New Delhi: Mahatma Gandhi’s 144th birth anniversary will see an interesting tussle between Prime Minister Manmohan Singh and Congress vice-president Rahul Gandhi over the ordinance that nullifies instant disqualification of MPs and MLAs convicted by a trial court.
Rahul’s peremptory dismissal of the ordinance, which has been cleared by the Congress core committee headed by his mother and party president Sonia Gandhi and then by the Union cabinet, as “complete nonsense” has forced the government to beat a hasty, but dignified, retreat.
Singh will meet Rahul Gandhi at 9.45am — a meeting that Rahul has sought with Singh as the prime minister revealed at the media interaction aboard Air India 1. This will be followed by the core committee meeting at 10.30 am. The core committee comprises Sonia Gandhi, her political secretary Ahmed Patel from the party side, and the government represented by Singh, defence minister AK Antony, finance minister P Chidambaram, home minister Sushilkumar Shinde, and possibly law minister Kapil Sibal.
The PM is due to meet president Pranab Mukherjee in the forenoon, before Mukherjee leaves on a state visit to Greece.
It is obvious that Singh is not too happy with Rahul Gandhi’s outburst though there is little he can do about it as he has himself admitted. It is Sonia Gandhi who will have to be the peacemaker between Singh, with his back to the wall, and an aggressive Gandhi, who is unlikely to be persuaded to change his opinion.
Sonia Gandhi will have to save the prime minister’s dignity and let her impetuous son have his way.
Singh clearly indicated he is upset with Rahul Gandhi on the timing of his outburst that has plunged UPA-II into a catch-22 situation. Talking to reporters, Singh said he will discuss the matter with Rahul Gandhi.
While top Congress sources say the ordinance is now history, the PM’s statement that “he will see which way the wind blows” has raised hackles within the party. Party leaders believe it was unlikely the PM could go against the party’s wishes. But till late in the night they were not sure of Sonia Gandhi’s mind, who is now attempting to play peacemaker between her son, the party’s old guard and the government led by Singh. She will speak her mind at the core group meeting.
“There is no question of going back on the ordinance,” said a top Congress leader. But when probed, he too said they (the dissenters) will have to wait till Wednesday, before they get to know the mind of Congress president. He said there may be some technical issues involved while withdrawing the ordinance, which will be taken care of.
Meanwhile, UPA allies Nationalist Congress Party (NCP) of Sharad Pawar, the National Conference of Farooq Abdullah and also outside supporter Samajwadi Party on Tuesday made it clear that there was no need to compromise on Congress vice-president Rahul Gandhi’s whims to dump the ordinance, cleared by the cabinet earlier.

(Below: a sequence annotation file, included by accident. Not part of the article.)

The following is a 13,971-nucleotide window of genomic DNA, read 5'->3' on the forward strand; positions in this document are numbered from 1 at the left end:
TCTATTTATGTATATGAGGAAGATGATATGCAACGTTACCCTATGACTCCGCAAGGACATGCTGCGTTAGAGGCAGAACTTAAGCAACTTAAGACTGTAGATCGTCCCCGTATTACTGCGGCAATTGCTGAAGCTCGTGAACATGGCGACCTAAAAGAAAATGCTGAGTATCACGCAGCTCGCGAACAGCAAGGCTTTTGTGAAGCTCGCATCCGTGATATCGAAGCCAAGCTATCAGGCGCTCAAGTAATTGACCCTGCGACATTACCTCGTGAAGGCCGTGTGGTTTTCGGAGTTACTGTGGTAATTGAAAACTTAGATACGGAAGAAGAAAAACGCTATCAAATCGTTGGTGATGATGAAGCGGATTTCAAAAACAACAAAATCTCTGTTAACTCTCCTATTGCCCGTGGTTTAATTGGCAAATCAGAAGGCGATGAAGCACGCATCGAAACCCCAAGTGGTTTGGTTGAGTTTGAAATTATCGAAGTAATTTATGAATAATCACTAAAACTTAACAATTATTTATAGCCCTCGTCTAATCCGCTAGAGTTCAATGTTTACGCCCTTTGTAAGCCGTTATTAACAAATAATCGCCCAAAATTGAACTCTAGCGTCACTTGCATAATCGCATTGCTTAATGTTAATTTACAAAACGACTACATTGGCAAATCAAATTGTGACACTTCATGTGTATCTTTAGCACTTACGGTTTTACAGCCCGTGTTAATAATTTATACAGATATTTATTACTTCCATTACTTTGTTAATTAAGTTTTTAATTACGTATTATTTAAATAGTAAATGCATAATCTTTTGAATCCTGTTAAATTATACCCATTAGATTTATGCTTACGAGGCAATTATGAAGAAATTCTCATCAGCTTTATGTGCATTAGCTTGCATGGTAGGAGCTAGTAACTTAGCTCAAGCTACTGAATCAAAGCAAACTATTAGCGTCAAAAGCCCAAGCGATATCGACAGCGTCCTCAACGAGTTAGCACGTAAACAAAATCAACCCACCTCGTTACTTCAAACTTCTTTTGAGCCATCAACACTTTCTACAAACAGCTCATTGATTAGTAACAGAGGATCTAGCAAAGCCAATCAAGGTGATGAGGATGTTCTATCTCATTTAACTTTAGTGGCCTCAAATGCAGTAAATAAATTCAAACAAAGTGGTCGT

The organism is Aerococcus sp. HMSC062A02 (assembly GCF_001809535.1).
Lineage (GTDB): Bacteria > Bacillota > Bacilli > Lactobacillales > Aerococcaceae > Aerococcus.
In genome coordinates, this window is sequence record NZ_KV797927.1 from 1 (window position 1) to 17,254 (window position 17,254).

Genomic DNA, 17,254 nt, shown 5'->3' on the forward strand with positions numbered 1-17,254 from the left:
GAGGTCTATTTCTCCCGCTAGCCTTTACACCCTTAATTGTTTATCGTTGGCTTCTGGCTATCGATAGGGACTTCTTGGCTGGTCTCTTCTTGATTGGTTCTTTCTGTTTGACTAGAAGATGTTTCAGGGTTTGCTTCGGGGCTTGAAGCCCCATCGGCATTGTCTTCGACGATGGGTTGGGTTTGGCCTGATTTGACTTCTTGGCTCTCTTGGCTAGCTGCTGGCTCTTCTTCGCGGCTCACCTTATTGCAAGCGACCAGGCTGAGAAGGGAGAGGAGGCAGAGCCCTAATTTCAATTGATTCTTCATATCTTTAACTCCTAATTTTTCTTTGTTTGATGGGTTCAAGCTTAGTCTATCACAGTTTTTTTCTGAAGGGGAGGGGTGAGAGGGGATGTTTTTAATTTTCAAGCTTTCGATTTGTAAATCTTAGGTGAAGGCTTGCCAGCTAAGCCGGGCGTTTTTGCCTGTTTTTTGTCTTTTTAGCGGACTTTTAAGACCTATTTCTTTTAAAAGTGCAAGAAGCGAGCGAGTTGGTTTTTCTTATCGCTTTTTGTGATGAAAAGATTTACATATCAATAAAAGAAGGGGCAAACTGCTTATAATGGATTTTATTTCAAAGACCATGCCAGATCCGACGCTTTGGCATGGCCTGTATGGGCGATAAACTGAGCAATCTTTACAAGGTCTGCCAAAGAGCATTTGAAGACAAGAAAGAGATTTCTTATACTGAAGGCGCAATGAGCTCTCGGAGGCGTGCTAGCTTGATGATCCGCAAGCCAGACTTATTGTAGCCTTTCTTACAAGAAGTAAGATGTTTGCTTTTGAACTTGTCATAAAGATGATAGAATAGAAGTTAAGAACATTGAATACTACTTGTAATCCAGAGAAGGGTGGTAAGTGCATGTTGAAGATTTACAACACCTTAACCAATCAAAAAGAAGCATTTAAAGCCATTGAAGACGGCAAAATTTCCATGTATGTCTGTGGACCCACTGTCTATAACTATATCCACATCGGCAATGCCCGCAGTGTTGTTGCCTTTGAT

Without referring to Rahul’s outburst, the cabinet note says reconsideration of the ordinance is based primarily on two points.
One, “after the cabinet decision was made public, the provisions of the proposed ordinance have come in for sharp criticism”. Two, “perception that the government seeks to protect convicted legislators by circumventing the Supreme Court judgment”.
As regards the perception, the cabinet note goes on to assert that “any reasonable reading of the ordinance cannot lead to this conclusion”. Some Congress leaders fumed at this rider as challenging Rahul’s perception.
Angry at Rahul Gandhi undermining the government, allies have sought an urgent meeting of the UPA coordination committee to discuss the ordinance.
Top NCP sources said the ordinance was brought after due deliberations to tackle the ticklish situation created by the Supreme Court judgment. Both NCP general secretary DP Tripathi and J&K chief minister Omar Abdullah made it clear that important decisions cannot be taken without consulting alliance partners.
“We are also responsible to the people and public at large,” Tripathi said.
There were divided opinions within the government on how to withdraw a recommendation while it is under consideration of the president. A view was emerging in the government, to wait for the president’s decision to either promulgate or reject the ordinance.
Parliamentary affairs minister Kamal Nath, who is privy to the president’s reservation to sign the ordinance, said the cabinet has been convened since the prime minister cannot rescind a cabinet decision on his own. It has to be decided collectively by the cabinet.
Conceding that there were two views on the issue in the party, Kamal Nath said some MPs had earlier approached him saying the issue should be reconsidered. But the ordinance was brought as there was no time and the bill that the government wanted passed in the monsoon session had already gone to the standing committee.